How the Blessed One Passed into Nibbana

  1. And the Blessed One entered the first jhana. Rising from the first jhana, he entered the second jhana. Rising from the second jhana, he entered the third jhana. Rising from the third jhana, he entered the fourth jhana. And rising out of the fourth jhana, he entered the sphere of infinite space. Rising from the attainment of the sphere of infinite space, he entered the sphere of infinite consciousness. Rising from the attainment of the sphere of infinite consciousness, he entered the sphere of nothingness. Rising from the attainment of the sphere of nothingness, he entered the sphere of neither-perception-nor-non-perception. And rising out of the attainment of the sphere of neither-perception-nor-non-perception, he attained to the cessation of perception and feeling.

  2. And the Venerable Ananda spoke to the Venerable Anuruddha, saying: "Venerable Anuruddha, the Blessed One has passed away."

"No, friend Ananda, the Blessed One has not passed away. He has entered the state of the cessation of perception and feeling."[59]

  1. Then the Blessed One, rising from the cessation of perception and feeling, entered the sphere of neither-perception-nor-non-perception. Rising from the attainment of the sphere of neither-perception-nor-non-perception, he entered the sphere of nothingness. Rising from the attainment of the sphere of nothingness, he entered the sphere of infinite consciousness. Rising from the attainment of the sphere of infinite consciousness, he entered the sphere of infinite space. Rising from the attainment of the sphere of infinite space, he entered the fourth jhana. Rising from the fourth jhana, he entered the third jhana. Rising from the third jhana, he entered the second jhana. Rising from the second jhana, he entered the first jhana.

Rising from the first jhana, he entered the second jhana. Rising from the second jhana, he entered the third jhana. Rising from the third jhana, he entered the fourth jhana. And, rising from the fourth jhana, the Blessed One immediately passed away. https://www.accesstoinsight.org/tipitaka/dn/dn.16.1-6.vaji.html

Until Parinibbana the yogi will be said to be entering into & emerging from the percepience of extinguishment, whereas at parinibbana the faculties are scattered and life-force extinguished, therefore there is nothing left to be grasped as a person and one therefore does not say that a person is abiding in parinibbana or is going to be emerging from it.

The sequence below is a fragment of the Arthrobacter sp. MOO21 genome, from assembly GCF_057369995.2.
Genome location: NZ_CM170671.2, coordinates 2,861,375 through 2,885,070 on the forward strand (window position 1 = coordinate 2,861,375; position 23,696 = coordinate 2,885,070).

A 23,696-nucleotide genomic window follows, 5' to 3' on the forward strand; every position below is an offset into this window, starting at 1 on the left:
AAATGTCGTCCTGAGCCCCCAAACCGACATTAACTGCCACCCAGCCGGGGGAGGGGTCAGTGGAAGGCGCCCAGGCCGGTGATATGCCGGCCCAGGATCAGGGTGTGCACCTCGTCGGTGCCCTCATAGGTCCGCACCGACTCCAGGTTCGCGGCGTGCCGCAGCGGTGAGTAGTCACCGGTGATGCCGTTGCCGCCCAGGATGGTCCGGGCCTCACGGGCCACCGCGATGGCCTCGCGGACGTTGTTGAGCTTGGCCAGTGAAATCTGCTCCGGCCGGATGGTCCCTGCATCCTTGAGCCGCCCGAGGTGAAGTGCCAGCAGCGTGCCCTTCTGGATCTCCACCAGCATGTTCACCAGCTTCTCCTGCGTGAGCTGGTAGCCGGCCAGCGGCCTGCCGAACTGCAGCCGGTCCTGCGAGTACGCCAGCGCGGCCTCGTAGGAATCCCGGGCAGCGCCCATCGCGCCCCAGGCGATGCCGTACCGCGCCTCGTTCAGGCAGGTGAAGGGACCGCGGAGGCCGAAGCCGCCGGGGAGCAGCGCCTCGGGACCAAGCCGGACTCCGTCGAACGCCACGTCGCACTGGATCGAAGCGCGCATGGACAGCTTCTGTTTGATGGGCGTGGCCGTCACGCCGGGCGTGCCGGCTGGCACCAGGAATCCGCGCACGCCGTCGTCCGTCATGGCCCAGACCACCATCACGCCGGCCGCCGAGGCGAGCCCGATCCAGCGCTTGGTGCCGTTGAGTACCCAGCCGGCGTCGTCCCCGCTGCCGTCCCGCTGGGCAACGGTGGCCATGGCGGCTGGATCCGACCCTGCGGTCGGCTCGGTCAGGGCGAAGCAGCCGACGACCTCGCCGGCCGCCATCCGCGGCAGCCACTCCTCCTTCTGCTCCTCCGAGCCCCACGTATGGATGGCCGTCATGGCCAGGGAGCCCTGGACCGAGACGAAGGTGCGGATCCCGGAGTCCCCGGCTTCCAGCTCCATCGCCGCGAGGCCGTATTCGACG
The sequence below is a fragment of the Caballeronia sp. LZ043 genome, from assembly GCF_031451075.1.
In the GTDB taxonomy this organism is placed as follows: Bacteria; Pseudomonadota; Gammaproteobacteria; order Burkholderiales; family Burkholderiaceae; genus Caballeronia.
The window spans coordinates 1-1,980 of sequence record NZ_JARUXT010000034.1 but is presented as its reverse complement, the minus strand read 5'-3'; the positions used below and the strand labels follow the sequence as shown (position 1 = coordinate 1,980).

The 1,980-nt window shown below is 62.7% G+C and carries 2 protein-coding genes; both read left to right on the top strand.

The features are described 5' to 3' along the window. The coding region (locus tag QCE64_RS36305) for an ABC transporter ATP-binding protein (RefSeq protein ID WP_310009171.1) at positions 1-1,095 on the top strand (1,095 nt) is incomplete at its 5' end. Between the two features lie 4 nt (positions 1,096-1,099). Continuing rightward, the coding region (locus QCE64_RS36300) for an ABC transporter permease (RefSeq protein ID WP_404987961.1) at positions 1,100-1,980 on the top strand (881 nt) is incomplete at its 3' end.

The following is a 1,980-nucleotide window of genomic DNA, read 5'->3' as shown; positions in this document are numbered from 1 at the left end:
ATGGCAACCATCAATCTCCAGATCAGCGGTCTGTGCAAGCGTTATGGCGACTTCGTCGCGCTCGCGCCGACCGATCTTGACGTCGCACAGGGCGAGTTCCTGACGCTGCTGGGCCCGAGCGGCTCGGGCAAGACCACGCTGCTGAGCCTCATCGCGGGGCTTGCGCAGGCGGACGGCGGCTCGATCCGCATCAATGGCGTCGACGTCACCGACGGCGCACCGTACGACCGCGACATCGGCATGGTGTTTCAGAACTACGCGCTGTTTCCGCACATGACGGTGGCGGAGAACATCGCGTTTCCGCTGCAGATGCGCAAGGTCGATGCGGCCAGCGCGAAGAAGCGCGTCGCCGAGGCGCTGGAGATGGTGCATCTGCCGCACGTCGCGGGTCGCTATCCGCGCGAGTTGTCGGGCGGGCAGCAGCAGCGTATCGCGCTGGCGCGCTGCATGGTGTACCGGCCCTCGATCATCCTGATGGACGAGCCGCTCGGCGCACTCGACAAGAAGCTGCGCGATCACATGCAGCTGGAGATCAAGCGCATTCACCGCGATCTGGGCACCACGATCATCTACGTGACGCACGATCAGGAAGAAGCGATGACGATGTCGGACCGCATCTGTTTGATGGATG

In regards to the following;

"Very good, venerable sir." And, delighting in and approving of Ven. Kamabhu's answer, Citta asked him a further question: "When a monk has emerged from the cessation of perception & feeling, how many contacts make contact?"

"When a monk has emerged from the cessation of perception & feeling, three contacts make contact: contact with emptiness, contact with the signless, & contact with the undirected."[3]

Theravadin comy says;

Emptiness, the signless, & the undirected are names for a state of concentration that lies on the threshold of Unbinding. They differ only in how they are approached. According to the commentary, they color one's first apprehension of Unbinding: a meditator who has been focusing on the theme of inconstancy will first apprehend Unbinding as signless; one who has been focusing on the theme of stress will first apprehend it as undirected; one who has been focusing on the theme of not-self will first apprehend it as emptiness

I think it is appropriate to say that signless release removes taints in regards to this excerpt

There are, monks, three unskilled ways of thought: thoughts of lust, thoughts of ill-will, thoughts of hurting. And these three unskilled states disappear utterly in him whose heart is well established in the four foundations of mindfulness, or who practices concentration on the signless. https://www.accesstoinsight.org/tipitaka/sn/sn22/sn22.080.wlsh.html

In that sense it is on the treshold of nibbana

“Venerable sir, it is said, ‘the removal of lust, the removal of hatred, the removal of delusion.’ Of what now, venerable sir, is this the designation?”

“This, bhikkhu, is a designation for the element of Nibbāna: the removal of lust, the removal of hatred, the removal of delusion. The destruction of the taints is spoken of in that way.”

When this was said, that bhikkhu said to the Blessed One: “Venerable sir, it is said, ‘the Deathless, the Deathless.’ What now, venerable sir, is the Deathless? What is the path leading to the Deathless?”

“The destruction of lust, the destruction of hatred, the destruction of delusion: this is called the Deathless. This Noble Eightfold Path is the path leading to the Deathless; that is, right view … right concentration.” https://suttacentral.net/sn45.7/en/bodhi

Nibbana and other words are sometimes spoken of in a qualified and sometimes in a definitive sense;

“Reverend, they speak of a person called ‘personal witness’. What is the personal witness that the Buddha spoke of?”

“First, take a mendicant who, quite secluded from sensual pleasures … enters and remains in the first absorption. They meditate directly experiencing that dimension in every way. To this extent the Buddha spoke of the personal witness in a qualified sense.

Furthermore, take a mendicant who, as the placing of the mind and keeping it connected are stilled, enters and remains in the second absorption … third absorption … fourth absorption. They meditate directly experiencing that dimension in every way. To this extent the Buddha spoke of the personal witness in a qualified sense.